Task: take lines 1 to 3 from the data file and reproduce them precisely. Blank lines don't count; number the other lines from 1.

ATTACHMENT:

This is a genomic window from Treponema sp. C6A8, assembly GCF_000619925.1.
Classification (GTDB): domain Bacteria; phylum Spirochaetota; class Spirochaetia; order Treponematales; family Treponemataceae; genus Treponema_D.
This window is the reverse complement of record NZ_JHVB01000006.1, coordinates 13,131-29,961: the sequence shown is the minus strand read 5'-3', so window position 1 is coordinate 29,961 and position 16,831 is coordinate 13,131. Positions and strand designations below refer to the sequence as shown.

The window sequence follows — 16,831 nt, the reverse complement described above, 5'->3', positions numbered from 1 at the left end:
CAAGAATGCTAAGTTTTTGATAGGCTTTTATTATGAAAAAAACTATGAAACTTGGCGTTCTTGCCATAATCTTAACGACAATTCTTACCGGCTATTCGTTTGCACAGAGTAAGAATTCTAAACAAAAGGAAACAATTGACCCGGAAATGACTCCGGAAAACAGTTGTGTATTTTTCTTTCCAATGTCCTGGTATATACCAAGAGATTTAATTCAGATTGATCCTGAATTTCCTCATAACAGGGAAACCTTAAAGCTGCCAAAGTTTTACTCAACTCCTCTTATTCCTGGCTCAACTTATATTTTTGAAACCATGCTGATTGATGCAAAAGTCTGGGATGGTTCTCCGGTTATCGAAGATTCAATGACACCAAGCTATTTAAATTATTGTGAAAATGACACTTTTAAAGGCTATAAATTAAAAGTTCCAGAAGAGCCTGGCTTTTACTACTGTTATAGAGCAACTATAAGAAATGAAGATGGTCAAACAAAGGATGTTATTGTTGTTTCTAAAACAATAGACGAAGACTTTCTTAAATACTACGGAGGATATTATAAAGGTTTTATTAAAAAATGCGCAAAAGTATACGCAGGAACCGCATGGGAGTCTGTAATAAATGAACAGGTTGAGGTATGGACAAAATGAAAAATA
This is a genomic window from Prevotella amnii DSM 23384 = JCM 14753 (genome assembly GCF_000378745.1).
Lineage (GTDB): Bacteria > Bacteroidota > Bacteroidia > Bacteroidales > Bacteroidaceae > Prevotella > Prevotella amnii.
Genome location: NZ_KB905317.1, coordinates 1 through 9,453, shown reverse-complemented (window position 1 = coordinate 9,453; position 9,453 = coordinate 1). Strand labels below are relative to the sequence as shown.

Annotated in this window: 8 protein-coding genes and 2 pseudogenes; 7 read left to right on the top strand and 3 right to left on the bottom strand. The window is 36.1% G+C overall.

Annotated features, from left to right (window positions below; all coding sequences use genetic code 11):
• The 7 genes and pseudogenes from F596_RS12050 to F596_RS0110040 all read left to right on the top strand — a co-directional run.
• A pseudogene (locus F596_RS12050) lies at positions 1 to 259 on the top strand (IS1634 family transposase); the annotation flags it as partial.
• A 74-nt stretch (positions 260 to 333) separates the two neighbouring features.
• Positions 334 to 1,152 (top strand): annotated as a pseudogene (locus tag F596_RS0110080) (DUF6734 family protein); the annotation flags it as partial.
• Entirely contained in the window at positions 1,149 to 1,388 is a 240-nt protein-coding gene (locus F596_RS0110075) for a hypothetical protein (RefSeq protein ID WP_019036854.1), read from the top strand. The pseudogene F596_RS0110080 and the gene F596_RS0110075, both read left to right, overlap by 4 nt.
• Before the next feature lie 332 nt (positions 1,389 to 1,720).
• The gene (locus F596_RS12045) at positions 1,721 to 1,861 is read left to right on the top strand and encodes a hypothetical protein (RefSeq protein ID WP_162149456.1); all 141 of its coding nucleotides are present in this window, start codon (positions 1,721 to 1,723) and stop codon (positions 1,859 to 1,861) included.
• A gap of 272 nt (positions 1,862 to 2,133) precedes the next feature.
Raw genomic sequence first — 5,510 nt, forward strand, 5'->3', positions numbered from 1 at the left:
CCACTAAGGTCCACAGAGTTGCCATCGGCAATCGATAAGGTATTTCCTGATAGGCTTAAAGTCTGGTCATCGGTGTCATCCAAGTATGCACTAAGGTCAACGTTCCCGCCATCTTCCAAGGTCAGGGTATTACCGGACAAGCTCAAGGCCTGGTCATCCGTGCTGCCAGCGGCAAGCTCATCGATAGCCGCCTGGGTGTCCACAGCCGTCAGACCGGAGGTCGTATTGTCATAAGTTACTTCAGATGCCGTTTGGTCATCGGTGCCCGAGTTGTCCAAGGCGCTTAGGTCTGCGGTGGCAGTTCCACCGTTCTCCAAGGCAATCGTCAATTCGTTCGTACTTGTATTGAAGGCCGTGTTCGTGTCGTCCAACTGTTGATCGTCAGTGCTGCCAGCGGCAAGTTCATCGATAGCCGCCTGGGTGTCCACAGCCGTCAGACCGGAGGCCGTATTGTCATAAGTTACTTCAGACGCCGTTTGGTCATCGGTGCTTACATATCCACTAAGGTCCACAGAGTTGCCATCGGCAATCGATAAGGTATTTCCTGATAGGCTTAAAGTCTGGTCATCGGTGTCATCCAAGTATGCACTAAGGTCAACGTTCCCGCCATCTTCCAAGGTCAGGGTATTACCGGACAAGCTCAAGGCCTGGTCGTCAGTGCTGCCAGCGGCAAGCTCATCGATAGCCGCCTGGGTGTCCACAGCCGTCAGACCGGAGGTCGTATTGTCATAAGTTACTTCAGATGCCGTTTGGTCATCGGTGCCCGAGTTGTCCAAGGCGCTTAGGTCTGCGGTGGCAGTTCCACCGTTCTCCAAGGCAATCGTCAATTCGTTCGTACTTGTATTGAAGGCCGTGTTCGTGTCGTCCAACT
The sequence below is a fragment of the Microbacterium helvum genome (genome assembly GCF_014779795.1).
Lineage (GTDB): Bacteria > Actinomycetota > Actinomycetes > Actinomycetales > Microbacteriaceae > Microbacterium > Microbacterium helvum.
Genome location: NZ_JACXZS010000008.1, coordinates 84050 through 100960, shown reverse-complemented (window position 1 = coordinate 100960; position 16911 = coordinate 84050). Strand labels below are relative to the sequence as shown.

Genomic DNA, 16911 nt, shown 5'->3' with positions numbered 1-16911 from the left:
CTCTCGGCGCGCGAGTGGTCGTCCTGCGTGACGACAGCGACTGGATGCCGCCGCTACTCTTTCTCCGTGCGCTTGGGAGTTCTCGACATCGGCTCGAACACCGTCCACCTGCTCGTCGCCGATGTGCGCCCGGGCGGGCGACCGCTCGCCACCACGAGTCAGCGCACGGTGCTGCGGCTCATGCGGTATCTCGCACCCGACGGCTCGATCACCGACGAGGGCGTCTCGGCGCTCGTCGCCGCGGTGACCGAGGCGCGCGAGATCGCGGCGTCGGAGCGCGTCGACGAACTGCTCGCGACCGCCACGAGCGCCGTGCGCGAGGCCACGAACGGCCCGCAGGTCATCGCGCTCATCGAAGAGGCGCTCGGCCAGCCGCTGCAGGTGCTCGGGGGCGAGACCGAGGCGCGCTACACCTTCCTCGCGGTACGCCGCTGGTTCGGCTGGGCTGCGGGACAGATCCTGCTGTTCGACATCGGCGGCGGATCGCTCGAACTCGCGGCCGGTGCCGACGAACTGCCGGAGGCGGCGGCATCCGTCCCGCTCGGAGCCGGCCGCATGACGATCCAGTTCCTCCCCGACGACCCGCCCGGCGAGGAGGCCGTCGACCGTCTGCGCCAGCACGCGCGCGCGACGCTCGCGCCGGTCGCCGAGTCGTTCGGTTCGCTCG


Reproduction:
This is a genomic window from Treponema sp. C6A8, assembly GCF_000619925.1.
Classification (GTDB): domain Bacteria; phylum Spirochaetota; class Spirochaetia; order Treponematales; family Treponemataceae; genus Treponema_D.
This window is the reverse complement of record NZ_JHVB01000006.1, coordinates 13,131-29,961: the sequence shown is the minus strand read 5'-3', so window position 1 is coordinate 29,961 and position 16,831 is coordinate 13,131. Positions and strand designations below refer to the sequence as shown.